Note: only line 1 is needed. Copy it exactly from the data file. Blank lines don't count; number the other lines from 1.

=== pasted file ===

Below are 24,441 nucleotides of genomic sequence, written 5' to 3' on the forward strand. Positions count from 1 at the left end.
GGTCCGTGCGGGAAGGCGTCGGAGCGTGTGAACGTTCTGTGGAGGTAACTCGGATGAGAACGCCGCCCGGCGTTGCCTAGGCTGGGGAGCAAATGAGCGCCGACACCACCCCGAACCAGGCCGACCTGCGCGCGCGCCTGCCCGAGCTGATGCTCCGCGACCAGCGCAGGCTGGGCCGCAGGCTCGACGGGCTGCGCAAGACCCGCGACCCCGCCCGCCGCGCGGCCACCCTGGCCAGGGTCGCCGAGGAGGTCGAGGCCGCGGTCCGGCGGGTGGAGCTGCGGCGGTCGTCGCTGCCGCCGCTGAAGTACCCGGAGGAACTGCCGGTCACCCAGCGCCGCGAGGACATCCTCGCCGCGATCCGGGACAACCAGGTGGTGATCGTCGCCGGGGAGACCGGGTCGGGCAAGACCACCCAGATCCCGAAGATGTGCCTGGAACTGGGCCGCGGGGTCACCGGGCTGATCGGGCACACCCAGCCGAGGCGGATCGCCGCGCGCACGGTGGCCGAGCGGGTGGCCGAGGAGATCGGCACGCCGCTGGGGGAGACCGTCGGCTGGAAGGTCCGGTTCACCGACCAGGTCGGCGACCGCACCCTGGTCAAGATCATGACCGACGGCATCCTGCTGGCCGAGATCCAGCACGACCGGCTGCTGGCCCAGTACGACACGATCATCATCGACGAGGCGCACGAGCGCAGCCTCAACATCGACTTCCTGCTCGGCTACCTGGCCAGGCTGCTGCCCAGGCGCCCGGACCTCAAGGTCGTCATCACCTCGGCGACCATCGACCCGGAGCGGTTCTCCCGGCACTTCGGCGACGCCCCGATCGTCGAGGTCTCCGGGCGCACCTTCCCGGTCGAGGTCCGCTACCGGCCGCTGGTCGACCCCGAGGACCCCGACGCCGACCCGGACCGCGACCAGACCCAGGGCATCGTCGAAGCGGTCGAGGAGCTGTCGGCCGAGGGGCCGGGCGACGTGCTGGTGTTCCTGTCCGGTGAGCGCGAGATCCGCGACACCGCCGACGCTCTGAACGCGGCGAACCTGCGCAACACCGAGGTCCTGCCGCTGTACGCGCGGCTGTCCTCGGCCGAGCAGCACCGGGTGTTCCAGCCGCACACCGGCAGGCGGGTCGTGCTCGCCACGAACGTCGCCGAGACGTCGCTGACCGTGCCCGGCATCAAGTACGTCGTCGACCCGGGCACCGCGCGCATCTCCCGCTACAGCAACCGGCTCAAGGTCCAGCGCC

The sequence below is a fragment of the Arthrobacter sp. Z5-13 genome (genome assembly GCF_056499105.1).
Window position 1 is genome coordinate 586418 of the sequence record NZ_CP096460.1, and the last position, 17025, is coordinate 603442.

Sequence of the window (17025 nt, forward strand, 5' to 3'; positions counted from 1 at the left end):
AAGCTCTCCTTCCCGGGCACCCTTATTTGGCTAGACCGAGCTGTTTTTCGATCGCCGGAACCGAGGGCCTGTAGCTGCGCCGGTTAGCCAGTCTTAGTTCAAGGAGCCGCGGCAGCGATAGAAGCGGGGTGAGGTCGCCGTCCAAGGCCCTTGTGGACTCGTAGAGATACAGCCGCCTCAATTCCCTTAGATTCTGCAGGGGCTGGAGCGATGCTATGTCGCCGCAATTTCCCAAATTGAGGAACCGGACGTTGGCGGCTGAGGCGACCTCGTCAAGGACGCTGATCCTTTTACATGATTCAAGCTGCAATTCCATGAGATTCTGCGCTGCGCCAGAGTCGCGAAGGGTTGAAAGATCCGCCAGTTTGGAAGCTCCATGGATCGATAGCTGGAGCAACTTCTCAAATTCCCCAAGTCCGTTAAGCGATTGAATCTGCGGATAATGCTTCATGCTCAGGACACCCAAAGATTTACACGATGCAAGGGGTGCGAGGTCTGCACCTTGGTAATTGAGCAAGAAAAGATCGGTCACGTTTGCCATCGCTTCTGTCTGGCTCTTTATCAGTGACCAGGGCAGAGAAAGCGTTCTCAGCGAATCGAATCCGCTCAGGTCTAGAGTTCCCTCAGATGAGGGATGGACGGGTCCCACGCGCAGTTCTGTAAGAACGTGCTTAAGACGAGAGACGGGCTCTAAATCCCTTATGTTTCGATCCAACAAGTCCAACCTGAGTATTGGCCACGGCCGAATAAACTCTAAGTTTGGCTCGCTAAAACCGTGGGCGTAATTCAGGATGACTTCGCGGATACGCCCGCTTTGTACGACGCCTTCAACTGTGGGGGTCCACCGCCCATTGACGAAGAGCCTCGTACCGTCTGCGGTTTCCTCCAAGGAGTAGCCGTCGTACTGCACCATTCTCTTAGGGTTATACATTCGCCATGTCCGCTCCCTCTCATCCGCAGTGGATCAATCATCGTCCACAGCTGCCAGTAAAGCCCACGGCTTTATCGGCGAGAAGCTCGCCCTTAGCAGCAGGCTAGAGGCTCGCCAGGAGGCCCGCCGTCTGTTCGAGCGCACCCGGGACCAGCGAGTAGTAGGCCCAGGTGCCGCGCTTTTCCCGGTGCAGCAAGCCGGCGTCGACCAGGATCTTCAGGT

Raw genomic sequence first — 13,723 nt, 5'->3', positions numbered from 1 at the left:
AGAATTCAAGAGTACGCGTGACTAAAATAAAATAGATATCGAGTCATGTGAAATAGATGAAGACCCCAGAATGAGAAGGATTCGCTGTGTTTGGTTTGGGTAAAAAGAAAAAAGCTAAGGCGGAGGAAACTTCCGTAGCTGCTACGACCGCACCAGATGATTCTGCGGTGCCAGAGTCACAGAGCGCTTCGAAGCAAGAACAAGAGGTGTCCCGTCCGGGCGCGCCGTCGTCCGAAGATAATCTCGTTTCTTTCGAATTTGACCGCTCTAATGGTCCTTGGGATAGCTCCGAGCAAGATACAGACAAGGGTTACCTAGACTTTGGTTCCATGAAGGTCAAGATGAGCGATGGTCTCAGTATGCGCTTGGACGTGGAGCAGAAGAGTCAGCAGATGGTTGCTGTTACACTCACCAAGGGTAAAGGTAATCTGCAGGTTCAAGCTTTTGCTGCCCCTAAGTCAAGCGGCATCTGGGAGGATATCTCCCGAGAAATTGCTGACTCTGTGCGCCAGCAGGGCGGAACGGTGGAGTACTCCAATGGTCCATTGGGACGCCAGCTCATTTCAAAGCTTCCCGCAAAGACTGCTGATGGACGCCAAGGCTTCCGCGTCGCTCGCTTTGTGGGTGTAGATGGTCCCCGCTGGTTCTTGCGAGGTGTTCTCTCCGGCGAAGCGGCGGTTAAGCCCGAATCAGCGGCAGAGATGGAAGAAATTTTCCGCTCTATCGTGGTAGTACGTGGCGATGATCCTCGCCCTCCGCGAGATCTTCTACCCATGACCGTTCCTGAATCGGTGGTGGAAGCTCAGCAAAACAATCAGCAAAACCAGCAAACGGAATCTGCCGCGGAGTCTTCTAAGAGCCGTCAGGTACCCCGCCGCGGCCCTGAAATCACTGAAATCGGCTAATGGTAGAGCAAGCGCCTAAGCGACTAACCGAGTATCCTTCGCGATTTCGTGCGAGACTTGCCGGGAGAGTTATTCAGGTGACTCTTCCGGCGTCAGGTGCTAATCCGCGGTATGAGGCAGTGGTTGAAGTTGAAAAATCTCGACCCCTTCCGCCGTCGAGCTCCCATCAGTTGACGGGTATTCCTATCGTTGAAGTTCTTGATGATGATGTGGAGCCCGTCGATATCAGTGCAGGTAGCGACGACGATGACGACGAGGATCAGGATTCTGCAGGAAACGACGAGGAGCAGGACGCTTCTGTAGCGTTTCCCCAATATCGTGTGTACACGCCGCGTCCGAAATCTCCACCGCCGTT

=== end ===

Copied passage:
Below are 24,441 nucleotides of genomic sequence, written 5' to 3' on the forward strand. Positions count from 1 at the left end.